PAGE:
March is Endometriosis awareness month, aiming to shed light on the long-term symptoms it causes.
It’s likely you have never heard of Endometriosis, yet it is a condition that affects around 176 million women worldwide. March is Endometriosis awareness month, aiming to shed light on the long-term symptoms it causes.
Endometriosis is a condition where tissue, similar to the lining of the uterus, called the endometrium, starts to grow in other places of the body. These growths are called endometrial implants. Typically found growing in the pelvis or abdomen, they can also grow on linings and organs, such as the fallopian tubes and ovaries.
Endometrial implants can be severely painful, especially during ovulation, menstruation and sex. This disorder can affect women of any age and is a long-term condition that can have significant impact on their lives leading to feelings of depression and, without treatment, can even lead to chronic pain.
Other symptoms of endometriosis include:
If untreated the growths may also continue to expand and cause problems, such as:
The symptoms of endometriosis can vary depending on the person. Some women may be affected badly, while others might not have any noticeable symptoms.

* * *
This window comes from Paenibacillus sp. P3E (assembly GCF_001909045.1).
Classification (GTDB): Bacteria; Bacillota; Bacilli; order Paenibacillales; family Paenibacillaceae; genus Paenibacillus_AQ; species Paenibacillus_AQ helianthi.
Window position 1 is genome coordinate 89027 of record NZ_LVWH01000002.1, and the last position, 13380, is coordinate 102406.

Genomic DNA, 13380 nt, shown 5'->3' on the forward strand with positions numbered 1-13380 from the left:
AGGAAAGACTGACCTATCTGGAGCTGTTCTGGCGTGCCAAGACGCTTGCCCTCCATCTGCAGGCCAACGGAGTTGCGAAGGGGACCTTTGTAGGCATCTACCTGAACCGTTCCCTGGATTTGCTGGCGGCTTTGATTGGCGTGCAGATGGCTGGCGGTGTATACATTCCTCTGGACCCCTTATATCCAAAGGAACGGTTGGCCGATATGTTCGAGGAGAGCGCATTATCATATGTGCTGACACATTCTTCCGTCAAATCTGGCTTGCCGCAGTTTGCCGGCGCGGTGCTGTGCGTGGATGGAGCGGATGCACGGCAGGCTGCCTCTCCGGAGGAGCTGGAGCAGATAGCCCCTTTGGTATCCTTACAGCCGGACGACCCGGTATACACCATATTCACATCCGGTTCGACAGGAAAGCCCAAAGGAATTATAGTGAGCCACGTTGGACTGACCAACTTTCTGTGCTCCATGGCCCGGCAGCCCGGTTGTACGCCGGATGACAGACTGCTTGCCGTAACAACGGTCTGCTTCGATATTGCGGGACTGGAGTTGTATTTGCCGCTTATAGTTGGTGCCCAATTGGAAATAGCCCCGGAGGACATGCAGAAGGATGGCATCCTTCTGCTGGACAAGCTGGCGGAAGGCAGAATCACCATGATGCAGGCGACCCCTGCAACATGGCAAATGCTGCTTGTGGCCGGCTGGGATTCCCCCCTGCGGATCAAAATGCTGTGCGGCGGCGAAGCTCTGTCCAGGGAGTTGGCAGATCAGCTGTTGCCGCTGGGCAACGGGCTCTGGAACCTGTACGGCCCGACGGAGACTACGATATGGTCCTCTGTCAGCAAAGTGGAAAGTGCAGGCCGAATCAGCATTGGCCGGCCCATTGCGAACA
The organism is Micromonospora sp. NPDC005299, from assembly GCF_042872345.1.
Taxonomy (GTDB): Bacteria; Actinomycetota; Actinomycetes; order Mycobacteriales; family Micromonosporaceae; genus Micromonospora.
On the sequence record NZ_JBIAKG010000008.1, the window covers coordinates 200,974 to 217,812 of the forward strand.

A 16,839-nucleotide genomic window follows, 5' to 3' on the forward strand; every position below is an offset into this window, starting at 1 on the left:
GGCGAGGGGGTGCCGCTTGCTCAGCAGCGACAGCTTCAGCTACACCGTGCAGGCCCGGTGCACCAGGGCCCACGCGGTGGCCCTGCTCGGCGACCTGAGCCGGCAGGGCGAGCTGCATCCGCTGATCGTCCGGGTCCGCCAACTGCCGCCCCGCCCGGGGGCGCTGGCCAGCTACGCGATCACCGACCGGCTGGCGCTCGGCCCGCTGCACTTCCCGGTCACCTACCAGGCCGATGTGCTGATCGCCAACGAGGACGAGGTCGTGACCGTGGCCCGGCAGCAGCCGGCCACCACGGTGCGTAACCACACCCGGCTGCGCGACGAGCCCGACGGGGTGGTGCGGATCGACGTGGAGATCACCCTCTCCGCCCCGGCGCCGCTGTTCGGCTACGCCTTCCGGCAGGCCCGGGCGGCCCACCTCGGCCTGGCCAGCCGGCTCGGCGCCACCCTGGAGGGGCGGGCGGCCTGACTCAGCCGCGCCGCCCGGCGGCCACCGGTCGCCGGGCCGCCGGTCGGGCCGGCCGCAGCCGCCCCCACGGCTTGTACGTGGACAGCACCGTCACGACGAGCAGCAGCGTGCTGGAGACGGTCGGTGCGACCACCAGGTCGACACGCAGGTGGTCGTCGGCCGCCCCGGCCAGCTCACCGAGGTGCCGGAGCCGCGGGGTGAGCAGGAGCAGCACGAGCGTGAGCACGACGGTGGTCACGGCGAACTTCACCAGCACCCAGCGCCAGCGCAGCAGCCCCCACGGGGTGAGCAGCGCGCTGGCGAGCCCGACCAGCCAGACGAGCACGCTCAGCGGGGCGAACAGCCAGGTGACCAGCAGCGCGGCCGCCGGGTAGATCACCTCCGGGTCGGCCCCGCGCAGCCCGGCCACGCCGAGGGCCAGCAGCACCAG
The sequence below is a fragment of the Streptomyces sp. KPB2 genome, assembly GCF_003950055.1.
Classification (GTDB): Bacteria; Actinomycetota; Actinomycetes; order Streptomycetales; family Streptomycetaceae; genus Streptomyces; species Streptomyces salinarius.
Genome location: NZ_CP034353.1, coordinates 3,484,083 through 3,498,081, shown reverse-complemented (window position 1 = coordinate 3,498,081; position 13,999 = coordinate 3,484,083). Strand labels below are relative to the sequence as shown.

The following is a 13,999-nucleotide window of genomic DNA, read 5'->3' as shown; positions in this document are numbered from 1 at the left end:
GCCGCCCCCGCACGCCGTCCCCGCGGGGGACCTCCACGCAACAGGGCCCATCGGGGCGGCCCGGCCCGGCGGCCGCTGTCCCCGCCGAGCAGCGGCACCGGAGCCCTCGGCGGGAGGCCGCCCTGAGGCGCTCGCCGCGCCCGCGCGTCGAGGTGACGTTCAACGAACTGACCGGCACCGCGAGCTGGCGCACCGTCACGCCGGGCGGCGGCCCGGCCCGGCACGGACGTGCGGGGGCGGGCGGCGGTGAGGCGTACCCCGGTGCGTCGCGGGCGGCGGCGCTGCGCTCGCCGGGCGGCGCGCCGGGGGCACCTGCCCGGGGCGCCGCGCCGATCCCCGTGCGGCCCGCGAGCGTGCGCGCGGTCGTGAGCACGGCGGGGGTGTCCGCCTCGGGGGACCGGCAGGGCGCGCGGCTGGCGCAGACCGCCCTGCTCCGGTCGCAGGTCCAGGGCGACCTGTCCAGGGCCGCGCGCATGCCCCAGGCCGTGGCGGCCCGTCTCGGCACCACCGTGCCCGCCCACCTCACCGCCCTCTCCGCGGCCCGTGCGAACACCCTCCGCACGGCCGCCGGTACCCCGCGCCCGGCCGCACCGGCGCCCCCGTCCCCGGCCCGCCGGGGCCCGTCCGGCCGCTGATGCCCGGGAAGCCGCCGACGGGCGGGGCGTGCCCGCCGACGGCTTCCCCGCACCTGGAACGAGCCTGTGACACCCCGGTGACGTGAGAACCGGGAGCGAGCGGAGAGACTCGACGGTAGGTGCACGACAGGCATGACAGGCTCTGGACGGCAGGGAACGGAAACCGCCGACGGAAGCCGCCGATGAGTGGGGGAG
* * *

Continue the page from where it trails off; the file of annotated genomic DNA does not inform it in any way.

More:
Even though there is no cure for the disorder, with the advancement of medicine, science and technology there are now exams and test to detect and treatments to help ease the symptoms.
Tests to check for physical clues of endometriosis include:
Often, with proper surgical planning, your surgeon can fully treat endometriosis during the laparoscopy so that you need only one surgery.
Treatments for endometriosis include:
Every woman should discuss all their options after diagnosis with their doctor to ensure they are receiving the right treatment. Sometimes they may suggest not starting treatment immediately to see if the symptoms improve on their own.
Endometriosis can be a difficult condition to deal both physically and emotionally. As well as support from doctors, family and friends, women suffering through this condition may also find it helpful to contact a support group, such as Endometriosis UK, for information and advice.
We need to be aware that this is happening to women everywhere, our mothers, sisters, friends, partners, even ourselves; therefore, we need to make a concerted effort to push the women in our lives to take these tests and ensure good uterine and physical health.
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